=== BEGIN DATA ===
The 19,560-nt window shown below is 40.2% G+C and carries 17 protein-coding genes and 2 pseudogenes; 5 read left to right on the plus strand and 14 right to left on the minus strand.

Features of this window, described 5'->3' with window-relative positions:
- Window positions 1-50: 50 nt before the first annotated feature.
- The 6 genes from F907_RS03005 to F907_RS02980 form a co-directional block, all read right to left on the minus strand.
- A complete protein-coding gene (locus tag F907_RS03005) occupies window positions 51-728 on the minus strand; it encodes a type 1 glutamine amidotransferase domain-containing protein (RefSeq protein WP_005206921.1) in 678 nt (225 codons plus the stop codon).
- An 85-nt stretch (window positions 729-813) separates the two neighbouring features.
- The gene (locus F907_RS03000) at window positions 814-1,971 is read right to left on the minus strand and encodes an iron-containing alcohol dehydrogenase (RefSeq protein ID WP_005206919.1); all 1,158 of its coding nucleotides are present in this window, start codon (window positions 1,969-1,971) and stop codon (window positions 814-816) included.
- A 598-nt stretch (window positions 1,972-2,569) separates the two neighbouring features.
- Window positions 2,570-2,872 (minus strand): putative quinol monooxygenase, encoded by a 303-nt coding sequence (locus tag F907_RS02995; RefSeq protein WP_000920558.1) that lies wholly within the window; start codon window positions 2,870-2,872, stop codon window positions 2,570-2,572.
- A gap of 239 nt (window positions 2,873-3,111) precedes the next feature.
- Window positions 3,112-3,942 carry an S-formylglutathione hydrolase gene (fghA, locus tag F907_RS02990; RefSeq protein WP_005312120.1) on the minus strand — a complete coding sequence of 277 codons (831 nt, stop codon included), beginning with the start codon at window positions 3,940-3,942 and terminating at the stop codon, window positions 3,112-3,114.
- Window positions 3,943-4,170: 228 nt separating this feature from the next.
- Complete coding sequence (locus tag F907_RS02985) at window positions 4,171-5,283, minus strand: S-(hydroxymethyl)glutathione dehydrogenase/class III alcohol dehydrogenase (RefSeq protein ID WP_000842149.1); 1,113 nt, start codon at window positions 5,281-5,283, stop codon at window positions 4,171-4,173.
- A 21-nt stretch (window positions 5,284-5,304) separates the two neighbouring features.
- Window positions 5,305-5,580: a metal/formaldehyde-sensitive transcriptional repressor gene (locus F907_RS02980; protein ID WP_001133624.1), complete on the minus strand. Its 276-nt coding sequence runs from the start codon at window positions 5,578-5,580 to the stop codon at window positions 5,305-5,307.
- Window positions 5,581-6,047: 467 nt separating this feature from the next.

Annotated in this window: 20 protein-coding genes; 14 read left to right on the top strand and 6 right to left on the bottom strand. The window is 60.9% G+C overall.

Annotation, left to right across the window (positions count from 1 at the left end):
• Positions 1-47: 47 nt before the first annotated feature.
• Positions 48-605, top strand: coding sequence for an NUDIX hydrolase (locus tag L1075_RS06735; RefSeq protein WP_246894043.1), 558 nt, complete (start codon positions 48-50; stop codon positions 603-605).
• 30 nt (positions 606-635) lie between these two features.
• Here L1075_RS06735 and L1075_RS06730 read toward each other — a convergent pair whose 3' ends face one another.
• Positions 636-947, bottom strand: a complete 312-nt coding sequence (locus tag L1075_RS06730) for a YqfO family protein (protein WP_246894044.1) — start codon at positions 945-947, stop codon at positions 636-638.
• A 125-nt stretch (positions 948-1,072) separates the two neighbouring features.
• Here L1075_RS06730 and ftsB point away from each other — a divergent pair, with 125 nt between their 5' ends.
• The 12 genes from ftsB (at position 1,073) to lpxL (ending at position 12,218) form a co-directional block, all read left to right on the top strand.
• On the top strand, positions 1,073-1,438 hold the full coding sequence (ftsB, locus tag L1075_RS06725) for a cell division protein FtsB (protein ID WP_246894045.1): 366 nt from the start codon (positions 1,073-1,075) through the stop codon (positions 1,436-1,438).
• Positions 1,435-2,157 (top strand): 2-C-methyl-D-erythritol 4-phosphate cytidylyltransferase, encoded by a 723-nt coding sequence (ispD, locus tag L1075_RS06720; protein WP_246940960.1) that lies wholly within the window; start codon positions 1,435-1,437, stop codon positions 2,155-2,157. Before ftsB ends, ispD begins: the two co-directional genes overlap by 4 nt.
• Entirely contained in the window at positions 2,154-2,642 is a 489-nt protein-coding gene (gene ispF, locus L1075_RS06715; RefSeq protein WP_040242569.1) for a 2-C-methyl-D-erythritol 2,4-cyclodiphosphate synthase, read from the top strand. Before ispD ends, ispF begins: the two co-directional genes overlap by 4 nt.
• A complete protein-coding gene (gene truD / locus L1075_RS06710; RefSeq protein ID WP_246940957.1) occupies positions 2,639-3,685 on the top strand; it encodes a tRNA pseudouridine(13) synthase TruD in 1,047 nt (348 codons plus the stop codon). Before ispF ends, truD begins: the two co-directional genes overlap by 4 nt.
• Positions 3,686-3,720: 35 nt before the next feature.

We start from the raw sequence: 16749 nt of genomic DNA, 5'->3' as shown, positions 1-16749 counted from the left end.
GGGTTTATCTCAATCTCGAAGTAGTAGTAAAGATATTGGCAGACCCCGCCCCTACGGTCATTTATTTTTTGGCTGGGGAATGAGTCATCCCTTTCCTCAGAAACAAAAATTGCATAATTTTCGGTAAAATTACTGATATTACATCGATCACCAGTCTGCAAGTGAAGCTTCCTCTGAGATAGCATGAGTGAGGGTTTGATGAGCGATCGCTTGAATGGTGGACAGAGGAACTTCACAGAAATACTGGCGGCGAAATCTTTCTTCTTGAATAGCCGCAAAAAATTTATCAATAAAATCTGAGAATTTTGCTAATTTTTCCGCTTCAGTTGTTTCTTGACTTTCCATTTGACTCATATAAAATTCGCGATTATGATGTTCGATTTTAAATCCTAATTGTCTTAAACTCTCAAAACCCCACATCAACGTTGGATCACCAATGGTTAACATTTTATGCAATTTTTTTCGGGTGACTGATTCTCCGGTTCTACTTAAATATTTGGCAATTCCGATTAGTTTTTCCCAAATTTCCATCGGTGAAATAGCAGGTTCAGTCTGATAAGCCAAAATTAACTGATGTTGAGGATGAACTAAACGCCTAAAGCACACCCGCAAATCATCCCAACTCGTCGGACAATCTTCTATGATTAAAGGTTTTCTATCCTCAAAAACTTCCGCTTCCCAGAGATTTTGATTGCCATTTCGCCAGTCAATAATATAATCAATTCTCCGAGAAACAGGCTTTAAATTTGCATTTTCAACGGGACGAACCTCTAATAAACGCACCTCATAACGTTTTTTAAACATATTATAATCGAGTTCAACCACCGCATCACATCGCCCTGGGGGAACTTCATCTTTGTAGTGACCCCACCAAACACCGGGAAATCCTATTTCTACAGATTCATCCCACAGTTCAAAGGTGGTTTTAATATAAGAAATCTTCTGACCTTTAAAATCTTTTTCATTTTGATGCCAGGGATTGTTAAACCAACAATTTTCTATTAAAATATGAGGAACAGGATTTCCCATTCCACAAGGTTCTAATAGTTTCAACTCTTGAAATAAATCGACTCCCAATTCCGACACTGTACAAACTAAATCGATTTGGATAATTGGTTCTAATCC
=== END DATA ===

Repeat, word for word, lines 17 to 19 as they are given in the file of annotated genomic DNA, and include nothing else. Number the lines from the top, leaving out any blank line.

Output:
Annotated in this window: 20 protein-coding genes; 14 read left to right on the top strand and 6 right to left on the bottom strand. The window is 60.9% G+C overall.

Annotation, left to right across the window (positions count from 1 at the left end):
• Positions 1-47: 47 nt before the first annotated feature.